- Having established cardiovascular disease such as heart attack and heart failure. Stroke also can affect the risk.
- If you’re a smoker. Tobacco smoke is linked to many health risks, including kidney damage.
- A personal history of previous kidney problems.
- Generally, the risk of having kidney disease increases with age. In fact, it is commonly found at the age of 60 or older.
- Overweight and obesity, especially for BMI 30 or greater.
Cardiovascular disease includes diseases that affect heart and blood vessels. And heart disease is one of cardiovascular diseases.
As well as kidney problem, there are a number of other risk factors for heart disease. These include:
- High blood pressure (hypertension).
- High blood cholesterol.
- High blood sugar (diabetes).
- Cigarette smoking.
- Lack of physical activity (sedentary lifestyle).
- Overweight and obesity. And did you know that belly fat has a significant role to cause cardiovascular diseases, even though you have normal weight? Learn more this issue in this section!
- A family history of heart disease or other cardiovascular diseases.
- Poor diet especially diet high in saturated fat.
- The age. The risk increases as the age! Heart disease is commonly found in older adults, though now it is also quite common in adults and even young adults.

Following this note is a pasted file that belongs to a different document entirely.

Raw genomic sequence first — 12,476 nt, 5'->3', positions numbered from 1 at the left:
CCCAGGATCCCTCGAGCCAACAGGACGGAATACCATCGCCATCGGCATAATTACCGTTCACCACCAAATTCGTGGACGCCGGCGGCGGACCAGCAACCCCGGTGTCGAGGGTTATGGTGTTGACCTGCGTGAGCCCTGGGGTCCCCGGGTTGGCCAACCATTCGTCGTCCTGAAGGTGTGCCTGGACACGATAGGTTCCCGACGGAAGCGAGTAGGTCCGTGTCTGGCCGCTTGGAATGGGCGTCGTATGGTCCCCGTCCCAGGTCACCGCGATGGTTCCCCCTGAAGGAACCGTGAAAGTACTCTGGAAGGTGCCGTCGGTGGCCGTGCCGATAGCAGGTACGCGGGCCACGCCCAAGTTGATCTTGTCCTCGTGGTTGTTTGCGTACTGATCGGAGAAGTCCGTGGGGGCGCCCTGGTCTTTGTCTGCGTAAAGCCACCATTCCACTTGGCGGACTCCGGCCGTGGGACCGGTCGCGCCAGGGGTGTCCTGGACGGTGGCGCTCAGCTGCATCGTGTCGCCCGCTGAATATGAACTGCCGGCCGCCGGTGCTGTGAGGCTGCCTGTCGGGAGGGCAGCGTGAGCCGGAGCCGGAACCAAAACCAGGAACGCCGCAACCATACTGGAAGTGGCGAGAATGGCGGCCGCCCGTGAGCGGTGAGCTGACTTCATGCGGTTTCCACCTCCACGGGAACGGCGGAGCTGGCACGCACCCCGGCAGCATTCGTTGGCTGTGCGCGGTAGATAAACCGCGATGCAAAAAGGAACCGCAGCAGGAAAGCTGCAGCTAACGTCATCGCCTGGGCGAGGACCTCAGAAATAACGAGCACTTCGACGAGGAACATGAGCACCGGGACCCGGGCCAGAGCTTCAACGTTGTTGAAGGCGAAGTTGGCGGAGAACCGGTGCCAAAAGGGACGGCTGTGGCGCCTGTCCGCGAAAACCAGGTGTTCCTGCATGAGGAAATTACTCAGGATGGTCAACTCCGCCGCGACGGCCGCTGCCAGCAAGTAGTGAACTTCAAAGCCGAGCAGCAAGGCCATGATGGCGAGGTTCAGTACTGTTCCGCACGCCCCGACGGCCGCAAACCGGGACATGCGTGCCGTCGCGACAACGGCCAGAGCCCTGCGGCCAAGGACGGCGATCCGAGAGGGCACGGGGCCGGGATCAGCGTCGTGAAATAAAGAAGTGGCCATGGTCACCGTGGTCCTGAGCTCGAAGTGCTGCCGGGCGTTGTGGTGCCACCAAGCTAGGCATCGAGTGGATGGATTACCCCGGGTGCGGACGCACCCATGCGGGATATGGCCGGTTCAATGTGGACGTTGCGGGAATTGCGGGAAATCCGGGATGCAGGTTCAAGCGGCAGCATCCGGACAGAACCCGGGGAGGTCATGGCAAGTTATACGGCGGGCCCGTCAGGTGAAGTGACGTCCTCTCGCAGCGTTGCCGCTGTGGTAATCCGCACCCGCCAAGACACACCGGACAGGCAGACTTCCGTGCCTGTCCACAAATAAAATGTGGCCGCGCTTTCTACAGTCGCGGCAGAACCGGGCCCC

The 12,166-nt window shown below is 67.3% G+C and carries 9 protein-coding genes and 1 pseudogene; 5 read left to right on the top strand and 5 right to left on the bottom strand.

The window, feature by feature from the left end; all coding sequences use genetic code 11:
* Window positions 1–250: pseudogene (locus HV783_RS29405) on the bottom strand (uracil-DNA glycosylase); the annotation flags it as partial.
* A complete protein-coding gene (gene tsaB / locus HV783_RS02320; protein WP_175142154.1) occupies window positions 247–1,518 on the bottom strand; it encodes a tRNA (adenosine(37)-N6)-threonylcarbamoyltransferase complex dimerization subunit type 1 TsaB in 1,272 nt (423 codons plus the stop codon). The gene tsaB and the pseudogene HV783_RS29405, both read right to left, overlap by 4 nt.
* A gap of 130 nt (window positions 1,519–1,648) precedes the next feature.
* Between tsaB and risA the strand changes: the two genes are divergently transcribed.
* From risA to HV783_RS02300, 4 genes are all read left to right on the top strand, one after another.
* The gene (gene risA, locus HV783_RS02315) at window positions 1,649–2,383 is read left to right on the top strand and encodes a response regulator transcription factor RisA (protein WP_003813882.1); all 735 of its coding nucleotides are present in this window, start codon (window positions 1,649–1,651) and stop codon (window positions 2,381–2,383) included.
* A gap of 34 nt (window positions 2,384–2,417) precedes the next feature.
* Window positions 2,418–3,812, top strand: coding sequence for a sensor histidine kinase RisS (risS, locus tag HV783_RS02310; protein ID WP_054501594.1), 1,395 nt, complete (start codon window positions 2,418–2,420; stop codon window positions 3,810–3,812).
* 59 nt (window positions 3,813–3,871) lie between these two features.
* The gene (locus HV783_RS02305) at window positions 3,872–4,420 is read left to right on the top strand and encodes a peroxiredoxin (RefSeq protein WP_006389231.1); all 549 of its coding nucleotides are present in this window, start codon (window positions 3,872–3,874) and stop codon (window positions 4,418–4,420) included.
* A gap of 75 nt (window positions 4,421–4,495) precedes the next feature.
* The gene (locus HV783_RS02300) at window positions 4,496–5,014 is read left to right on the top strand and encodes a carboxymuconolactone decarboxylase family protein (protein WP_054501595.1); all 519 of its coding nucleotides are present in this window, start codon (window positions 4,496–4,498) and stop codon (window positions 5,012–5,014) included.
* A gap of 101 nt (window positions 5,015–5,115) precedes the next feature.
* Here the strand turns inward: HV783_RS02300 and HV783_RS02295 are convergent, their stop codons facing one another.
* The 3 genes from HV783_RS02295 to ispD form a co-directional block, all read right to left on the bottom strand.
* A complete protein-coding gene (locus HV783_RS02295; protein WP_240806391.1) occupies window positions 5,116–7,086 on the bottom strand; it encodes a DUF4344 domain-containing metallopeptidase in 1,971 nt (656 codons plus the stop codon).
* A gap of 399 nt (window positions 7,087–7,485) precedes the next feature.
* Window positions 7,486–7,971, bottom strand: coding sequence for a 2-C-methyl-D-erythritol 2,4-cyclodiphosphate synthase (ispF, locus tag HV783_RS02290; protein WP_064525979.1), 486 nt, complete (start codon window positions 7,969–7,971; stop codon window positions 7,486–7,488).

Imagine that your kidneys and heart are key cities of your town. They are connected by a network of many roads – arteries and veins. If there is a problem in one of these roads, other things can go wrong elsewhere.
Kidneys and heart do work very closely together. Any problem that affect one of them or blood vessels that connect them, they can be affected together. In other words, the health of your kidneys is also very important for your heart – and vice versa!
Heart is responsible to pump blood around the body, providing a continuous supply of essential nutrients and oxygen for cells of the body.
The kidney’s job is to filter blood (remove wastes and reabsorb necessary substances). It also plays a role to regulate the balance of water & some minerals in the body (learn more in this post), and to help control blood pressure.
For in-depth information, the following are ways of how kidney disease can affect the heart: